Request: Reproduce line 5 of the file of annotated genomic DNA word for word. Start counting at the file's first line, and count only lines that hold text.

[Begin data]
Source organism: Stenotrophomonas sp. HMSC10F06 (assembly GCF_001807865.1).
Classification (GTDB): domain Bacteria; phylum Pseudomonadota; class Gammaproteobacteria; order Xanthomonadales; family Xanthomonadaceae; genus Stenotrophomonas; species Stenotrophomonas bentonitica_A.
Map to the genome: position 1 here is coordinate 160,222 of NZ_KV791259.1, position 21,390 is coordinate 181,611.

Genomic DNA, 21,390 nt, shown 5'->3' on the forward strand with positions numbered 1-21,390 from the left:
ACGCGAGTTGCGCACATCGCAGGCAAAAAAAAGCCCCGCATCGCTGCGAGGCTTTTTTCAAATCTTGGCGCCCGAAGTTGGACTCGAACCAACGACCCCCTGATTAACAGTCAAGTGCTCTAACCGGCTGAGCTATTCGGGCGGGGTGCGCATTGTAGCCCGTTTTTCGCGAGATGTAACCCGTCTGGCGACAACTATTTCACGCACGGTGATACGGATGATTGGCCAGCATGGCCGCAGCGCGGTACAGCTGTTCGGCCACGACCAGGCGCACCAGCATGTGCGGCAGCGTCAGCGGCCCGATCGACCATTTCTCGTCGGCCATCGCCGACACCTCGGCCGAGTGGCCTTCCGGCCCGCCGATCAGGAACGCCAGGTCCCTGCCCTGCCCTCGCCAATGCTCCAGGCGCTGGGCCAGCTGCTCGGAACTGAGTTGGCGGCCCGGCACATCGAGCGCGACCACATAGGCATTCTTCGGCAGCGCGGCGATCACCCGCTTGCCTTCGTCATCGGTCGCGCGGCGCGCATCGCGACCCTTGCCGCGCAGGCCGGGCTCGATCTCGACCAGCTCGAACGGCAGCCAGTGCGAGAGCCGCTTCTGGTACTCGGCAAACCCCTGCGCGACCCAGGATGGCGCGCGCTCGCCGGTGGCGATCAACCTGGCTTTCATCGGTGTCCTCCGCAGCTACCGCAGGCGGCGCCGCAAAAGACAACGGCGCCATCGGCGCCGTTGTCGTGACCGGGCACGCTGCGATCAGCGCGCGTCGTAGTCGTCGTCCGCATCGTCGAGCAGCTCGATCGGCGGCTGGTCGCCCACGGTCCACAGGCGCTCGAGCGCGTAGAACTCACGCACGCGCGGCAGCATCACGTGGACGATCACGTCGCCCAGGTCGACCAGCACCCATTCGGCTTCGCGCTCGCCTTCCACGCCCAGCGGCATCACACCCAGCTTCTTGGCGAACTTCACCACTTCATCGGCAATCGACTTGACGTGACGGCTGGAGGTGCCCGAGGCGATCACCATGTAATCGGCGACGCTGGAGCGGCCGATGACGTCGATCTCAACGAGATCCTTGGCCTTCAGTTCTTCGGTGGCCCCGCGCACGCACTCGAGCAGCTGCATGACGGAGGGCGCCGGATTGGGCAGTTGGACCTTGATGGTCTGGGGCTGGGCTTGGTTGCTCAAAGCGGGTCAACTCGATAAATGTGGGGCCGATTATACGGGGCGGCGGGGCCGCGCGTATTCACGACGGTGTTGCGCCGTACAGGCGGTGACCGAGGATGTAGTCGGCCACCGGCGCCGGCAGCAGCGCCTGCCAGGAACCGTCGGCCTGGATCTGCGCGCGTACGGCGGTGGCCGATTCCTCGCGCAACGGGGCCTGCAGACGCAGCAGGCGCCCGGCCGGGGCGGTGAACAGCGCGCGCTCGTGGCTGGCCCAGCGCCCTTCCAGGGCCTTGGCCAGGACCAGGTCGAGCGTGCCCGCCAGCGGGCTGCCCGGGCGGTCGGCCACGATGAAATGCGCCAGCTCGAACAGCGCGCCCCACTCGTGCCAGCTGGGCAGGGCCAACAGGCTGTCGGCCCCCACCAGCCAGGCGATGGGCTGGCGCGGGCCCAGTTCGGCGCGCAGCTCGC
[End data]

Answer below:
ACGCGAGTTGCGCACATCGCAGGCAAAAAAAAGCCCCGCATCGCTGCGAGGCTTTTTTCAAATCTTGGCGCCCGAAGTTGGACTCGAACCAACGACCCCCTGATTAACAGTCAAGTGCTCTAACCGGCTGAGCTATTCGGGCGGGGTGCGCATTGTAGCCCGTTTTTCGCGAGATGTAACCCGTCTGGCGACAACTATTTCACGCACGGTGATACGGATGATTGGCCAGCATGGCCGCAGCGCGGTACAGCTGTTCGGCCACGACCAGGCGCACCAGCATGTGCGGCAGCGTCAGCGGCCCGATCGACCATTTCTCGTCGGCCATCGCCGACACCTCGGCCGAGTGGCCTTCCGGCCCGCCGATCAGGAACGCCAGGTCCCTGCCCTGCCCTCGCCAATGCTCCAGGCGCTGGGCCAGCTGCTCGGAACTGAGTTGGCGGCCCGGCACATCGAGCGCGACCACATAGGCATTCTTCGGCAGCGCGGCGATCACCCGCTTGCCTTCGTCATCGGTCGCGCGGCGCGCATCGCGACCCTTGCCGCGCAGGCCGGGCTCGATCTCGACCAGCTCGAACGGCAGCCAGTGCGAGAGCCGCTTCTGGTACTCGGCAAACCCCTGCGCGACCCAGGATGGCGCGCGCTCGCCGGTGGCGATCAACCTGGCTTTCATCGGTGTCCTCCGCAGCTACCGCAGGCGGCGCCGCAAAAGACAACGGCGCCATCGGCGCCGTTGTCGTGACCGGGCACGCTGCGATCAGCGCGCGTCGTAGTCGTCGTCCGCATCGTCGAGCAGCTCGATCGGCGGCTGGTCGCCCACGGTCCACAGGCGCTCGAGCGCGTAGAACTCACGCACGCGCGGCAGCATCACGTGGACGATCACGTCGCCCAGGTCGACCAGCACCCATTCGGCTTCGCGCTCGCCTTCCACGCCCAGCGGCATCACACCCAGCTTCTTGGCGAACTTCACCACTTCATCGGCAATCGACTTGACGTGACGGCTGGAGGTGCCCGAGGCGATCACCATGTAATCGGCGACGCTGGAGCGGCCGATGACGTCGATCTCAACGAGATCCTTGGCCTTCAGTTCTTCGGTGGCCCCGCGCACGCACTCGAGCAGCTGCATGACGGAGGGCGCCGGATTGGGCAGTTGGACCTTGATGGTCTGGGGCTGGGCTTGGTTGCTCAAAGCGGGTCAACTCGATAAATGTGGGGCCGATTATACGGGGCGGCGGGGCCGCGCGTATTCACGACGGTGTTGCGCCGTACAGGCGGTGACCGAGGATGTAGTCGGCCACCGGCGCCGGCAGCAGCGCCTGCCAGGAACCGTCGGCCTGGATCTGCGCGCGTACGGCGGTGGCCGATTCCTCGCGCAACGGGGCCTGCAGACGCAGCAGGCGCCCGGCCGGGGCGGTGAACAGCGCGCGCTCGTGGCTGGCCCAGCGCCCTTCCAGGGCCTTGGCCAGGACCAGGTCGAGCGTGCCCGCCAGCGGGCTGCCCGGGCGGTCGGCCACGATGAAATGCGCCAGCTCGAACAGCGCGCCCCACTCGTGCCAGCTGGGCAGGGCCAACAGGCTGTCGGCCCCCACCAGCCAGGCGATGGGCTGGCGCGGGCCCAGTTCGGCGCGCAGCTCGC